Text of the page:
OnTheIssues.org


Home Issues Leaders Recent Grid Archive Senate House VoteMatch_Quiz FAQs
 2014 Election:  Obama's book Biden's book Romney's book Ryan's book  |  Jill Stein's interview Gary Johnson's interview  |   2014   Debates 

Books by and about 2012 presidential nominees
Do Not Ask What Good We Do
about Rep. Paul Ryan (2012)
The Path to Prosperity
by Rep. Paul Ryan (2012)
Ten Letters
about Pres. Barack Obama (2011)
A Life of Trial and Redemption
about V.P. Joe Biden (2010)
No Apology
by Gov. Mitt Romney (2010)
Young Guns
by Rep. Paul Ryan et al (2010)
The Path to Prosperity
by Rep. Paul Ryan (2012)
Promises to Keep
by Vice Pres. Joe Biden (2007)
The Audacity of Hope
by Pres. Barack Obama (2006)
Turnaround
by Gov. Mitt Romney (2004)
Dreams from My Father
by Pres. Barack Obama (1996)

Book Reviews

(from Amazon.com)

(click a book cover for a review or other books by or about the presidency from Amazon.com)

Lamar Alexander's Little Plaid Book:
311 Rules, Reminders, and Lessons About Running for Office and Making a Difference

by Lamar Alexander



(Click for Amazon book review)


OR click on an issue category below for a subset.

BOOK REVIEW by OnTheIssues.org:

Lamar Alexander is currently the Senior Senator from Tennessee (since 2003; and just re-elected in November 2014), and he also served as Governor of Tennessee from 1979 to 1987, and then in the Cabinet as Secretary of Education from 1991 to 1993 (under the first President Bush). But this book is about his 1996 presidential campaign; it's written in 1998, shortly after he lost to the nominee Bob Dole (but also losing to Pat Buchanan and Steve Forbes, and barely beating Alan Keyes).

The title of the book refers to the most memorable aspect of Senator Alexander's presidential campaign: his plaid shirt. He was renowned for wearing a red-and-black plaid shirt at almost all campaign events. As Alexander describes it: "The shirt became the trademark of a winning, grass-roots campaign" (p. 7), which he first did in his gubernatorial campaign in 1978. His presidential supports in 1996 became known as "the plaid brigade" (p. 9). Alexander comments on the memorableness of the plaid shirt in his 1996 campaign, "I'm afraid that many people remembered my shirt more than they did my message" (p. 10).

Hence the plaid pattern adorns the cover of this book. But the grass-roots symbolism pervades its contents too: it feels like a homespun, grassroots homily. The book is intended as an advice book for political candidates, drawing from lessons learned on the campaign trail (p. 3). The advice is in the form of numbered notes, from 1 to 152 (there is a larger edition with 311 rules; our excerpts come from the 152-rule edition).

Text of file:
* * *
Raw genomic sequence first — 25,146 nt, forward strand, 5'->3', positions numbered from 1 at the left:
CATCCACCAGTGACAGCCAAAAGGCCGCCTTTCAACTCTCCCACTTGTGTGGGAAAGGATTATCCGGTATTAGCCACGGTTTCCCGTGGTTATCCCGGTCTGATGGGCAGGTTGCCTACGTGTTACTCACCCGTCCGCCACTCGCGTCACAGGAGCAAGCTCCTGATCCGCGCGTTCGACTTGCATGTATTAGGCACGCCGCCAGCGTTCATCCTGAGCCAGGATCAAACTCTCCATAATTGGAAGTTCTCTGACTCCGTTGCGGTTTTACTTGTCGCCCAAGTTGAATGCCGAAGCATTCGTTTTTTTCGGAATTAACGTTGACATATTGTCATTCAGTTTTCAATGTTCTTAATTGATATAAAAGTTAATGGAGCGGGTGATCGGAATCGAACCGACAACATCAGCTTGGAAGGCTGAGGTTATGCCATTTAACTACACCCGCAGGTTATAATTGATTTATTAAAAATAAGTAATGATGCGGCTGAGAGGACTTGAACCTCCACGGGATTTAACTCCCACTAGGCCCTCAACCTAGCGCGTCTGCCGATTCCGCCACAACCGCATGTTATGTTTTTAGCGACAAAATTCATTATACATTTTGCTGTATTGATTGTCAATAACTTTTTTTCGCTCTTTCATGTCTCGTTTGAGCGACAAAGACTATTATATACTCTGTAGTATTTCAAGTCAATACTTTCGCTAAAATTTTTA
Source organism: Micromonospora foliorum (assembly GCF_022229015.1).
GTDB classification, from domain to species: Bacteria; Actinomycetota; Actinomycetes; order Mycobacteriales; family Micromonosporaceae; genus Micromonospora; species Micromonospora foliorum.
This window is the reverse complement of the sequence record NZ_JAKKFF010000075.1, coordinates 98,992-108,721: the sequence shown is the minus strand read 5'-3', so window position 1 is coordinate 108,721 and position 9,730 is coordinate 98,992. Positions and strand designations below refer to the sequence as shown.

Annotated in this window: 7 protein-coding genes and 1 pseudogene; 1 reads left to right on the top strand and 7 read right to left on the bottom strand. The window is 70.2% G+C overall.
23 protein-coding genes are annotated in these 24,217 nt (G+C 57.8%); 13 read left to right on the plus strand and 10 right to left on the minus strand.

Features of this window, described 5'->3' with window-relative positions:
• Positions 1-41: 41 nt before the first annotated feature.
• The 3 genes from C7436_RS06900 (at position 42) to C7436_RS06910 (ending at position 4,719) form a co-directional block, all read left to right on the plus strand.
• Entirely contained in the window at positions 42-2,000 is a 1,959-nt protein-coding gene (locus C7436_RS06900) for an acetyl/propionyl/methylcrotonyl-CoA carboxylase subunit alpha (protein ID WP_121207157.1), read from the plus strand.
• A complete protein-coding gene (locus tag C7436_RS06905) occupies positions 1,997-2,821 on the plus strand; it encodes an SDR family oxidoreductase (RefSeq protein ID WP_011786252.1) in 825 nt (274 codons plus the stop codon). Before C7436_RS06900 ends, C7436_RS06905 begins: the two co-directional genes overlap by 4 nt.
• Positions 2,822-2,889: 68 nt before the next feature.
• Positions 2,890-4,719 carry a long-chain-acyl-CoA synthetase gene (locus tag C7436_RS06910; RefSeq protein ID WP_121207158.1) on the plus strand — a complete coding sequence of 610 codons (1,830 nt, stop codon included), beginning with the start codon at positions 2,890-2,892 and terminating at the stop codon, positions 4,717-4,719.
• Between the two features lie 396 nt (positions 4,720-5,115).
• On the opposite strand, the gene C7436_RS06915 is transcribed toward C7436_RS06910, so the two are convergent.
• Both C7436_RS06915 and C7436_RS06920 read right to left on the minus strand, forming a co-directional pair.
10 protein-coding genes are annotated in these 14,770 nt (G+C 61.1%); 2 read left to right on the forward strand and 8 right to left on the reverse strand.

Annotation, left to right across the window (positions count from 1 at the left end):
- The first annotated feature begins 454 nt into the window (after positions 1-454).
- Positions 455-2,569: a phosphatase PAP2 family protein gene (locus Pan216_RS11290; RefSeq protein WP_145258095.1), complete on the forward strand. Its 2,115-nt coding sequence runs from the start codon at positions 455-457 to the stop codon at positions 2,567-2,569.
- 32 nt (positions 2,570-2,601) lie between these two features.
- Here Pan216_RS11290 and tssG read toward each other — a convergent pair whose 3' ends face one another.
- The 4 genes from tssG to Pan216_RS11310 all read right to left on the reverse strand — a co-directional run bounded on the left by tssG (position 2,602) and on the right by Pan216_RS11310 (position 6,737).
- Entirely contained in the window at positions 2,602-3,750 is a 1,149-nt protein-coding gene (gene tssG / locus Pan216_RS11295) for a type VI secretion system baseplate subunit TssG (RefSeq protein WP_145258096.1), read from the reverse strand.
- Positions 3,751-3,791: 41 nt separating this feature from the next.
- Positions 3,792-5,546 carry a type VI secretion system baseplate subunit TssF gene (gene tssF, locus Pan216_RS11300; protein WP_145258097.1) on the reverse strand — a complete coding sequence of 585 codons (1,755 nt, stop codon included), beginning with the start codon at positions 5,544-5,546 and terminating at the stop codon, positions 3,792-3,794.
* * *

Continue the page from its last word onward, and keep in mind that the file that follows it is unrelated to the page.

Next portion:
We at OnTheIssues care more for the parts of the book about issue stances, of which the book contains some. As far as advice for candidates goes, this book is tolerable; it outlines the basic necessities (staying in touch with your constituents; advertising locally; knowing the price of daily commodities) and some big-picture advice too. Evidently Alexander wanted to position himself as an "elder statesman" with this book -- the former candidate to whom new candidates went for advice when they wanted to start a campaign. But Alexander returned to the campaign trail in 2002, to win his current Senate seat, and to which he was handily re-elected to a third term in 2014. It is possible Alexander will run for president again, in which case this book will become an instant classic -- but it looks more like his time on the national stage has passed. The book serves as a memorial to a true grassroots Republican rather than having become a standard campaign reference.

-- Jesse Gordon, jesse@OnTheIssues.org, Dec. 2014
 OnTheIssues.org excerpts:  (click on issues for details)


    Click for quotations from other sources by:

The above quotations are from Lamar Alexander's Little Plaid Book:
311 Rules, Reminders, and Lessons About Running for Office and Making a Difference

by Lamar Alexander.

Logo
All material copyright 1999-2013
by OnTheIssues.org
Reprinting by permission only.

E-mail: submit@OnTheIssues.org
Mail
Send donations or submit quotations to:
OnTheIssues.org
1770 Massachusetts Ave. #630
Cambridge, MA 02140



OnTheIssues.org
Home Page
Most recent quotations Archive of books & debates Candidate Matching Quiz

Page last edited: Jan 12, 2015